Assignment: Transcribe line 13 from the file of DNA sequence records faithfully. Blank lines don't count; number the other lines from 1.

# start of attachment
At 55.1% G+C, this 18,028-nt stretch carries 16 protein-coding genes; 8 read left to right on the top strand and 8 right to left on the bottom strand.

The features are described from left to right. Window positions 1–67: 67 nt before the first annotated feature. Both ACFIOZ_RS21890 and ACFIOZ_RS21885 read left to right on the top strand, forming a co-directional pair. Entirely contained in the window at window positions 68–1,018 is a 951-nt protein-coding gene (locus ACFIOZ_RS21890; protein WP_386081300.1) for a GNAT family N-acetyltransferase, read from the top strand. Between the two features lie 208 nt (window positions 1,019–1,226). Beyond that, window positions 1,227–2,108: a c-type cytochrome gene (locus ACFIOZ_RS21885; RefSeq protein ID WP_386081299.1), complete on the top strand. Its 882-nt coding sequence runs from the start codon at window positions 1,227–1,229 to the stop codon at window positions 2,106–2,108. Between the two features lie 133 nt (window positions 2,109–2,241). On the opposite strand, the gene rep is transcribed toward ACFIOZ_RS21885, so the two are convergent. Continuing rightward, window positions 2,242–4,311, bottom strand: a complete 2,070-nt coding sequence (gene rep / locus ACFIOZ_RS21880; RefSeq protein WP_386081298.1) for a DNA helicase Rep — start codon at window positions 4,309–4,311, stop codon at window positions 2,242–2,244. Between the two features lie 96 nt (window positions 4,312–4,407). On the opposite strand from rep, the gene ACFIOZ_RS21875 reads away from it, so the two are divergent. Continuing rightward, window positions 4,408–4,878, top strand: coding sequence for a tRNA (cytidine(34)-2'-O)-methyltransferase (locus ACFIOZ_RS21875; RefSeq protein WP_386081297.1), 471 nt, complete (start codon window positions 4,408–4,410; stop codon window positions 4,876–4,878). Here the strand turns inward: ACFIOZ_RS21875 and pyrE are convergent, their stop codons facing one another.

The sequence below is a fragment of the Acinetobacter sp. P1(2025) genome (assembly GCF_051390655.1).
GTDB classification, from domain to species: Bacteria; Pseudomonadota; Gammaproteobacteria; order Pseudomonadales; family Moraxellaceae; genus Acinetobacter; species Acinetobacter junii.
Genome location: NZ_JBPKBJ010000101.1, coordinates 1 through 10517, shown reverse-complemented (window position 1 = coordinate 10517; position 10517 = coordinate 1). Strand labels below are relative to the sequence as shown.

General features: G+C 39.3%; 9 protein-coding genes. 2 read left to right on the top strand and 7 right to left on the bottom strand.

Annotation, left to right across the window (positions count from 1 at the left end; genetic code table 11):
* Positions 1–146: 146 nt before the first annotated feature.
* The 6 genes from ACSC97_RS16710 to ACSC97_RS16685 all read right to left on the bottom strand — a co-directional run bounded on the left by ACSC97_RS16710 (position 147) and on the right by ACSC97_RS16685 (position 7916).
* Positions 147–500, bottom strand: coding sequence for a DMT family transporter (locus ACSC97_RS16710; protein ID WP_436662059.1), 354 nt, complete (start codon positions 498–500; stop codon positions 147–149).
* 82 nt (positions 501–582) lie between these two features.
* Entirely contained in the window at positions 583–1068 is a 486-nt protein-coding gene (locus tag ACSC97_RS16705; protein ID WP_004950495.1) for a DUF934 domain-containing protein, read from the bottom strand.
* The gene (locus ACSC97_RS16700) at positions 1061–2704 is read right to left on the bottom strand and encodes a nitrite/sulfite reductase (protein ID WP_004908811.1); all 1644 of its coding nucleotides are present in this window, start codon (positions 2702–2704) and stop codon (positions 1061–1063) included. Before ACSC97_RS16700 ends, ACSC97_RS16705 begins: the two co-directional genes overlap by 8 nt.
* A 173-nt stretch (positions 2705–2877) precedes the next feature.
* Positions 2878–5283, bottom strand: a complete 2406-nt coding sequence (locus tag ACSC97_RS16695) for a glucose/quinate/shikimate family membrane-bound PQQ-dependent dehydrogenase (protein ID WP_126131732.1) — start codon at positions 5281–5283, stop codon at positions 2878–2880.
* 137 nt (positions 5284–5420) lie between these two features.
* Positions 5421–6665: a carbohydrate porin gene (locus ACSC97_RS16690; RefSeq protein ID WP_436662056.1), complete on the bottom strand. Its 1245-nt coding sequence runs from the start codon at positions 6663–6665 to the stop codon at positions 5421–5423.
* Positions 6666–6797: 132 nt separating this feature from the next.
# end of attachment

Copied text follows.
* The gene (locus ACSC97_RS16700) at positions 1061–2704 is read right to left on the bottom strand and encodes a nitrite/sulfite reductase (protein ID WP_004908811.1); all 1644 of its coding nucleotides are present in this window, start codon (positions 2702–2704) and stop codon (positions 1061–1063) included. Before ACSC97_RS16700 ends, ACSC97_RS16705 begins: the two co-directional genes overlap by 8 nt.